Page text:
Scottish Castles Association

Preserving the Past for the Future

Almond Castle - running out of time

The 120 acres of land around Almond Castle, which the Scottish Castles Association visited in 2014, have been bought by a new developer, Clowes Development (Scotland) Ltd.

This view, looking west to Almond Castle, shows clearly the perilous state of the ceiling vault covered in vegetation

The 15th century tower, located near Whitecross to the east of Falkirk, is still standing but there have been a number of small but significant changes since we saw it six years ago, none of which are individually catastrophic for the building but taken together they indicate that time to save it is running out.

The most concerning changes were in and around the already damaged ceiling vault (see pic above). There had been an increase in the number and size of bushes, one of which was now a small tree, growing over it and a hole in the south east side of the vault which had not been present in 2014 (see pic below).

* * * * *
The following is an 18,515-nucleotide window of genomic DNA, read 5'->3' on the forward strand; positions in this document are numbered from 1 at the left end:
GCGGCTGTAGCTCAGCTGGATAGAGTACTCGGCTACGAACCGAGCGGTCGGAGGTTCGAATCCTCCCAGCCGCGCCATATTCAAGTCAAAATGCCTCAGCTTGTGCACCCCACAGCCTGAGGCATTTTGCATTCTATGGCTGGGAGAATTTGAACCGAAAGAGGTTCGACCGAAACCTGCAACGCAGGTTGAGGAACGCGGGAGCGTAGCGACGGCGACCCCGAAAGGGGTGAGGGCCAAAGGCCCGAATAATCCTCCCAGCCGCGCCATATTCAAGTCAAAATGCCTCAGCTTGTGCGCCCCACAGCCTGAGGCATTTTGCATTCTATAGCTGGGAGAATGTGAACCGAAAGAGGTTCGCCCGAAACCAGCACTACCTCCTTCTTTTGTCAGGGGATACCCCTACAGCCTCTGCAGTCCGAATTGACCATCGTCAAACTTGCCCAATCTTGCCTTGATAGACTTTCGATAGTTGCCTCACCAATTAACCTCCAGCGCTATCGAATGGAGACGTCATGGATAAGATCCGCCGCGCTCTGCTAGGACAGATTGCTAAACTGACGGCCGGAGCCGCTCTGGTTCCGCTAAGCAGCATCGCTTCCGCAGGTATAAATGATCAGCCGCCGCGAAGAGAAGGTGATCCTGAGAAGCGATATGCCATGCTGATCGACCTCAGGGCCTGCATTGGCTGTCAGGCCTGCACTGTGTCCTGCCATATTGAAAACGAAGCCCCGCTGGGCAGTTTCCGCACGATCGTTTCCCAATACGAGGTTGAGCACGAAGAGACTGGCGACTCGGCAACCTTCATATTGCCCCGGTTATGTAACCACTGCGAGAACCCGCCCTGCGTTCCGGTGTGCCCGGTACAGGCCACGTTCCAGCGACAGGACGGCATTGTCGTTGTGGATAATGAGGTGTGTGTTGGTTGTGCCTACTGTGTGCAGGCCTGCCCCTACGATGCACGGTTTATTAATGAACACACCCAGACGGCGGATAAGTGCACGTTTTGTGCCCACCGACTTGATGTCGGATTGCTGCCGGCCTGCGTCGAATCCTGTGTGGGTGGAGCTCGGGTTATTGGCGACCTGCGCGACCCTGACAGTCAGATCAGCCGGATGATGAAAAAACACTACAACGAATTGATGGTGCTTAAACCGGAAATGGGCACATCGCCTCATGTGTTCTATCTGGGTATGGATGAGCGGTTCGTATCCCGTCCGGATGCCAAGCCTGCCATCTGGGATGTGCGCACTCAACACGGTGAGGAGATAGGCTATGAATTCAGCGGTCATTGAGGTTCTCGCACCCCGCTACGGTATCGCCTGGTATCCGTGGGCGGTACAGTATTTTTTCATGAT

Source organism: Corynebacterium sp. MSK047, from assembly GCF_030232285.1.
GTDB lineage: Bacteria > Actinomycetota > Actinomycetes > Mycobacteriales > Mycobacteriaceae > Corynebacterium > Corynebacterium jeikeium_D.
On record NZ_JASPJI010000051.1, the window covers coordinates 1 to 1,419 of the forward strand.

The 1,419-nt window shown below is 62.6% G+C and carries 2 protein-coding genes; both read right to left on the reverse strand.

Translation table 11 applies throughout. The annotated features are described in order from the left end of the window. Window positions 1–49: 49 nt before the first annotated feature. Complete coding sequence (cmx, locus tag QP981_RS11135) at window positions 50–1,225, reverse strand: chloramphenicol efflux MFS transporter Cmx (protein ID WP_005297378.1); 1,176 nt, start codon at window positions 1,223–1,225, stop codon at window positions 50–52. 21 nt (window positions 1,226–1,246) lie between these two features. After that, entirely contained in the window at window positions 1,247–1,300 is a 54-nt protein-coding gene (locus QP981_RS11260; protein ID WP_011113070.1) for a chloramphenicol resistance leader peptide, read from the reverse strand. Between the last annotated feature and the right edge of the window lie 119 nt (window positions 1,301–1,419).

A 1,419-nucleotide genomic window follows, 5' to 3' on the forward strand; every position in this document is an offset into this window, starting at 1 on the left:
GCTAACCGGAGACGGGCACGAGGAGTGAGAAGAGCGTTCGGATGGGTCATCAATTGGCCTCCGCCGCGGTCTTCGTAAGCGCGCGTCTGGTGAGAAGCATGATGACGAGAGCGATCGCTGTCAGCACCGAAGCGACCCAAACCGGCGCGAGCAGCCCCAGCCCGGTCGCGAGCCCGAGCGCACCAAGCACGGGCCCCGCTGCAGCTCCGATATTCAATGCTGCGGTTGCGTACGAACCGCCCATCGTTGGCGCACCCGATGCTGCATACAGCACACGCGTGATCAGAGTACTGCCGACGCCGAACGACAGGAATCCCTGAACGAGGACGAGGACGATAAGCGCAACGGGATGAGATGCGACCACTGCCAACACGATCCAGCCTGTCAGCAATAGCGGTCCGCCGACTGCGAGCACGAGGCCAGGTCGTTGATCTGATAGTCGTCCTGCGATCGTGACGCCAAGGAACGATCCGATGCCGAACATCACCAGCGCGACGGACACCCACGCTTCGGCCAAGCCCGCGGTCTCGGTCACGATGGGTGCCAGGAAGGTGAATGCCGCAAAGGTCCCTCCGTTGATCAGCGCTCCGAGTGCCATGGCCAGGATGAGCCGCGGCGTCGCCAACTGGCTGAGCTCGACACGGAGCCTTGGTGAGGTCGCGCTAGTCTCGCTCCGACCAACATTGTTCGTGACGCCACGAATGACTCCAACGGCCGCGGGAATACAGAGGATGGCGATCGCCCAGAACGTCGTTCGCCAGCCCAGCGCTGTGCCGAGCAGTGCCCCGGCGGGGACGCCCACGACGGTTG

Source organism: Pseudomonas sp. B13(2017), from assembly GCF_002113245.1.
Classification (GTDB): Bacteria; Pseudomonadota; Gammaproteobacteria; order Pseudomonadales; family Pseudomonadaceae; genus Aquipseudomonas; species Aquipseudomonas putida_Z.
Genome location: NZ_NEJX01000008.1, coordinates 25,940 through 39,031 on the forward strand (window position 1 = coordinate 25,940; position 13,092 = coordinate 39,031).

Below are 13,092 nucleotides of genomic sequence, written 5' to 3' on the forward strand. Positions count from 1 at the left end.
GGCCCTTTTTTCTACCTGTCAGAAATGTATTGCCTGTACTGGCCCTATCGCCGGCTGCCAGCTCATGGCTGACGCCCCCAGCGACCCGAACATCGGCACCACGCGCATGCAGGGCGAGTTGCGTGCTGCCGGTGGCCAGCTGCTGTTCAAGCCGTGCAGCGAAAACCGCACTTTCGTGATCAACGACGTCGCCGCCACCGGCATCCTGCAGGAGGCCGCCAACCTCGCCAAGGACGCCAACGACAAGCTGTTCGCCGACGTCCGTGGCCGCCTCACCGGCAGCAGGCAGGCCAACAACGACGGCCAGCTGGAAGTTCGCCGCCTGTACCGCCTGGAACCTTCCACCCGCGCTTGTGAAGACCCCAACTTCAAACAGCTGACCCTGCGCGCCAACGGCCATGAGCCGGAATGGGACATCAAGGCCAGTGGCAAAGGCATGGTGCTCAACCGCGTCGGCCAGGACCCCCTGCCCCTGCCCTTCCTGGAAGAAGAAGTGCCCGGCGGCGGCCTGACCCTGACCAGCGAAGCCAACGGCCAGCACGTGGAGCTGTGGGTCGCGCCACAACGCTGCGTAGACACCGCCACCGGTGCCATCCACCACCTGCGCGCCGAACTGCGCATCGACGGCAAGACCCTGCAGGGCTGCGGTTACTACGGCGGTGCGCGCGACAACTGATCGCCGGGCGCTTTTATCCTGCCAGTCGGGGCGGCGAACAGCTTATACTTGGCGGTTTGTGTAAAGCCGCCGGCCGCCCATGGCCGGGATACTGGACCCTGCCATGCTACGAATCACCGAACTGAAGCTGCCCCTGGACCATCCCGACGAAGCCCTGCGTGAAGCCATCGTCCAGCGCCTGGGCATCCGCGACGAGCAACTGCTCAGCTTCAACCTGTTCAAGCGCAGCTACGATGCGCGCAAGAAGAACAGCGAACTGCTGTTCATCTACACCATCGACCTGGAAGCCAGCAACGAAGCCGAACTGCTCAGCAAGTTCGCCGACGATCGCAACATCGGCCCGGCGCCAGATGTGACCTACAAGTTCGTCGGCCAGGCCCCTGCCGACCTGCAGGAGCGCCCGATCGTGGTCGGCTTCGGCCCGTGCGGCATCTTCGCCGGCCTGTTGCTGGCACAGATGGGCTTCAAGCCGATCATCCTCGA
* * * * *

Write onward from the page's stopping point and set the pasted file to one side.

A photograph of the ceiling vault taken in 2014. There is now a hole to the left centre of the vault.

The pre-existing damage around its edges – particularly in the northwest corner (to the right of the image above) – seemed bigger. Some of the other damage (see below) are also of concern, but pose less of an immediate threat to the building. The image below (left) shows the tower as seen from the remains of the 16th century extension, showing the damage around and above the great hall window which was made into a door leading to a major room of the 'new' part. The original 15th century door on the first floor of the tower became the way down to the ground floor via a short stairway. The arch of the doorway created at that time into the original cellar is visible at the bottom of the photo.

LEFT: The view from the remains of the 16th century extension.
RIGHT: The damage to the vault of the original cellar (and floor of the great hall) has changed little since 2014.

Almond Castle was formerly called Haining Castle but its name was changed in 1640 when it passed to Sir James Livingston who had been created Lord Almond by Charles 1st in 1633. It began to become ruinous in the early 18th century when it was bought by a building firm from York. Read our Almond Castle Past and Present article here.

It is to be hoped that the new developer plans (or is compelled) to restore – or at least consolidate – the structure as part of any planning permission.

Article by Scottish Castles Association member John Hunter.

Added: 30 May 2020 Updated: 13 Oct 2023
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